MCN Weekend

Weekend Report

Weekend (estimates) June 22 – 24, 2018 Title Distributor Gross (average) % change * Theaters Cume Jurassic World: Fallen Kingdom Uni 149.8 (33,480) NEW 4475 149.8 Incredibles 2 BV 81.1 (18,390) -56% 4410 350.5 Ocean’s 8 WB 11.7 (3,110) -38% 3656 100.4 Tag WB 8.2 (2,420) -45% 3382 30.4 Deadpool 2 Fox 5.2 (2,150) -40%…

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Friday Box Office Estimates

Jurassic World: Fallen Kingdom breaks the all-time record for most $125 million openings in the first 7 months of the year, a success which is reasonably followed by the question of whether there will be any more such openings this year. The record is 6 in one year – 2016 – which included an August and a December release. Meanwhile, the mid-week July 4 holiday is not a friend to JW2… because there is no 3-day or 4-day weekend and the holiday bump (last seen in 2012) is minor at best. It doesn’t hurt, but it doesn’t help much. Strong Friday-to-Friday hold for Incredibles 2 after its massive open last weekend. The King joins Won’t You Be My Neighbor in the 10K per-screeen doc club.

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The DVD Wrapup: Double Lover, Death of Stalin, Flower, Hooked, Alex & Me, Guilty Men, Night of Lepus, Greaser’s Palace, Man in Orange Shirt … More

Double Lover is as different François Ozon’s previous period drama, Franz, as noon is to midnight. The same could be said about most of the movies in Ozon’s credits.

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The Weekend Report

Cinelicious Truly living up to its name Incredibles 2 opened to record-breaking returns estimated at $180.1 million. The animated yarn accounted for about two-thirds of all tickets sold for the frame. Still two other new films attempted a bit of counter-programming with the droll Tag succeeding in grabbing a niche with $14.4 million in third…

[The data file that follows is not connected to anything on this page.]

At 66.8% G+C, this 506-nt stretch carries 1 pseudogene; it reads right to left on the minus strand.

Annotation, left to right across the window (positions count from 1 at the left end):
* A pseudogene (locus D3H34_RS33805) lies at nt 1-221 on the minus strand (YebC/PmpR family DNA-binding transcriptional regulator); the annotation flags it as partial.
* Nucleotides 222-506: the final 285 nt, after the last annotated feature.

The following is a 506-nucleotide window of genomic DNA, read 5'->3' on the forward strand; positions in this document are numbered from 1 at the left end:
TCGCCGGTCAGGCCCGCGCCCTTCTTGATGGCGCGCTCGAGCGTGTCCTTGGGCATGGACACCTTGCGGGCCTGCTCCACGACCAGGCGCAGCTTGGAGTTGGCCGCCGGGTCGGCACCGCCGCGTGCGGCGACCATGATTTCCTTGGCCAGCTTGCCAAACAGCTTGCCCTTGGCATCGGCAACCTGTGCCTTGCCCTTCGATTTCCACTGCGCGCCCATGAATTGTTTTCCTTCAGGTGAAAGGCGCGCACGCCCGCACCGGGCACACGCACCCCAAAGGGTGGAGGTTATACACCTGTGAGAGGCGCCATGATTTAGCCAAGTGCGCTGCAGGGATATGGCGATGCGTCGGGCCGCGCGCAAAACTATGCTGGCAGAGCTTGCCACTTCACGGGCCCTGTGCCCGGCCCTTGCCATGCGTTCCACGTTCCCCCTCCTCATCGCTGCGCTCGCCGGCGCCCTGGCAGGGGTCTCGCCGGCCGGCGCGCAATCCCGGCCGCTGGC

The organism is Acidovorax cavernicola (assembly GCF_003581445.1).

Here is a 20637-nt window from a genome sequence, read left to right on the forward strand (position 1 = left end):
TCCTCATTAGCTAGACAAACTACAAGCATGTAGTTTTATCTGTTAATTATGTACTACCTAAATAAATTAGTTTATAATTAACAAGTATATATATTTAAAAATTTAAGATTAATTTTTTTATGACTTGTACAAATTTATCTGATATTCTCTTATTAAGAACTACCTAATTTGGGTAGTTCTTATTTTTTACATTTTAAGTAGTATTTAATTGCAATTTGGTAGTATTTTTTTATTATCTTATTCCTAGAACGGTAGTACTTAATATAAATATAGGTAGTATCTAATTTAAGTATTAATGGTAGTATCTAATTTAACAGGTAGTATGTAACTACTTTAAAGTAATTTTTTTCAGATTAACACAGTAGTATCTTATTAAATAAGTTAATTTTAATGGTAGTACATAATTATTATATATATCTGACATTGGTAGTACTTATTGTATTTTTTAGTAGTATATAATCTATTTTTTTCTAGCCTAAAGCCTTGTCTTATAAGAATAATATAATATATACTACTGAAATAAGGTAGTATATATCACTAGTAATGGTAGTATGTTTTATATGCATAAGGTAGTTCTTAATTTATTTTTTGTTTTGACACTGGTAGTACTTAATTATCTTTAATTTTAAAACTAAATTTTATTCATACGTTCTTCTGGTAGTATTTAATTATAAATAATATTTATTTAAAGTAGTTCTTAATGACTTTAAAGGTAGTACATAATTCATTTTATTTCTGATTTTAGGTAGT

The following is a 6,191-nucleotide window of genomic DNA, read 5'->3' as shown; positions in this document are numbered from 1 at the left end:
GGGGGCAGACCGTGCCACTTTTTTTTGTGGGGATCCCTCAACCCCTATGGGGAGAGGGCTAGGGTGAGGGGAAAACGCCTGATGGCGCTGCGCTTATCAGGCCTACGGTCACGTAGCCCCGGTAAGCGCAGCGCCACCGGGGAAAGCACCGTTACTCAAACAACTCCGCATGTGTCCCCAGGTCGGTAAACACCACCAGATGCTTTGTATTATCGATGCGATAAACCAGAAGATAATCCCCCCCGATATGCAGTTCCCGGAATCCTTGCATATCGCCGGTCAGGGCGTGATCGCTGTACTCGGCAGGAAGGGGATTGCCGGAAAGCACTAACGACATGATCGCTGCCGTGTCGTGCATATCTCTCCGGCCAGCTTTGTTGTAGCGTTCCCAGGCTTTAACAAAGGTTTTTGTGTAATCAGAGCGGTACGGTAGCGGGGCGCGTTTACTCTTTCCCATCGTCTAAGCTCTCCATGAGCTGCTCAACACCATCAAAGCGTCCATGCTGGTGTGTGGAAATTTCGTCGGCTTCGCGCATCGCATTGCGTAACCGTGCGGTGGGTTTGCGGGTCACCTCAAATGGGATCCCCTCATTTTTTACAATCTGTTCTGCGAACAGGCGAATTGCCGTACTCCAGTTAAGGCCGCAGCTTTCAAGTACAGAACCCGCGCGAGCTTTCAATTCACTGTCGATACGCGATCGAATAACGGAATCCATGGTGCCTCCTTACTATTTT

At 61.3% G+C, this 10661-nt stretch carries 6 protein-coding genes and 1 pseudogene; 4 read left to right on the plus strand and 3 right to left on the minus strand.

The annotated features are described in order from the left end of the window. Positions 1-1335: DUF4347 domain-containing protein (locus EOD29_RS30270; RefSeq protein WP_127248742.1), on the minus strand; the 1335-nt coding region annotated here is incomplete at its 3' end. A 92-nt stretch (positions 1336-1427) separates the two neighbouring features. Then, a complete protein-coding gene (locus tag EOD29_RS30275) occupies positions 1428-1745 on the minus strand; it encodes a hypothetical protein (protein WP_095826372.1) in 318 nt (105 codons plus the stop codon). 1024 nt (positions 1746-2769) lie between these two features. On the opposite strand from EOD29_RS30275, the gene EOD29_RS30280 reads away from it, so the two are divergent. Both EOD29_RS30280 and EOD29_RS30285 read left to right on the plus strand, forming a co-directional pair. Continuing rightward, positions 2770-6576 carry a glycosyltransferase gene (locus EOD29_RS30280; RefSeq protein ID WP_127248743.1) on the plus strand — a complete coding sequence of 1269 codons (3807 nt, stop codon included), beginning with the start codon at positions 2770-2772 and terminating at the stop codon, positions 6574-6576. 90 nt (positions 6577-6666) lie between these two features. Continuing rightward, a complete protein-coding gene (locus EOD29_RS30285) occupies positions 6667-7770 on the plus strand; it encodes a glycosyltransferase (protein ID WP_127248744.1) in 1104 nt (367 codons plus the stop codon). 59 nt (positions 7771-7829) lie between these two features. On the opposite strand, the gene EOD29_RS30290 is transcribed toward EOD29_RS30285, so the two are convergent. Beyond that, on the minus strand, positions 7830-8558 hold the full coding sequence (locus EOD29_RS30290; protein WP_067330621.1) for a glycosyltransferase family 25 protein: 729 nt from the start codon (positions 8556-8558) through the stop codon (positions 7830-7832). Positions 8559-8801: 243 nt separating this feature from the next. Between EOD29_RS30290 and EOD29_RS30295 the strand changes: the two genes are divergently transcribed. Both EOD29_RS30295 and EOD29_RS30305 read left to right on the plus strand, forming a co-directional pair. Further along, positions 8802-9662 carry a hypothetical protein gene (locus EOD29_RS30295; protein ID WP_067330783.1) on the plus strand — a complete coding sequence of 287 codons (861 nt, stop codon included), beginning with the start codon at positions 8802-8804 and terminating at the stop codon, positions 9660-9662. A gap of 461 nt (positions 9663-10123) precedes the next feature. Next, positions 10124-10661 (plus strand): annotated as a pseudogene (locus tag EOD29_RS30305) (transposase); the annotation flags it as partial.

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Friday Estimates

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The DVD Wrapup: Loveless, In Syria, Good Postman, Inflame, Ordinary Man, I Called Him Morgan, Jerry Lewis, Will & Grace … More

In the Oscar-nominated Loveless, Andrey Zvyagintsev and co-writer Oleg Negin have crafted a different sort of missing-child story, set among atypically middle-class Muscovites, whose concepts of family and status are far from traditional. Their previous collaborations – Elena, The Banishment and Leviathan – have also required that we look to the east through a different prism. None of Zvyagintsev’s films have been particularly easy to watch, from an emotional point of view. If they present life stripped of contrivances and narrative shortcuts, it’s still the human condition that drives the stories and is never far from their surface.

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The Weekend Report

The girls were back in town as the debut of Ocean’s 8 topped weekend moviegoing with an estimated $41.5 million. Shocker Hereditary exceeded expectations with $12.9 million to rank fourth and dystopian Hotel Artemis opened to a blah $3.1 million. All three new releases were propelled by female performers.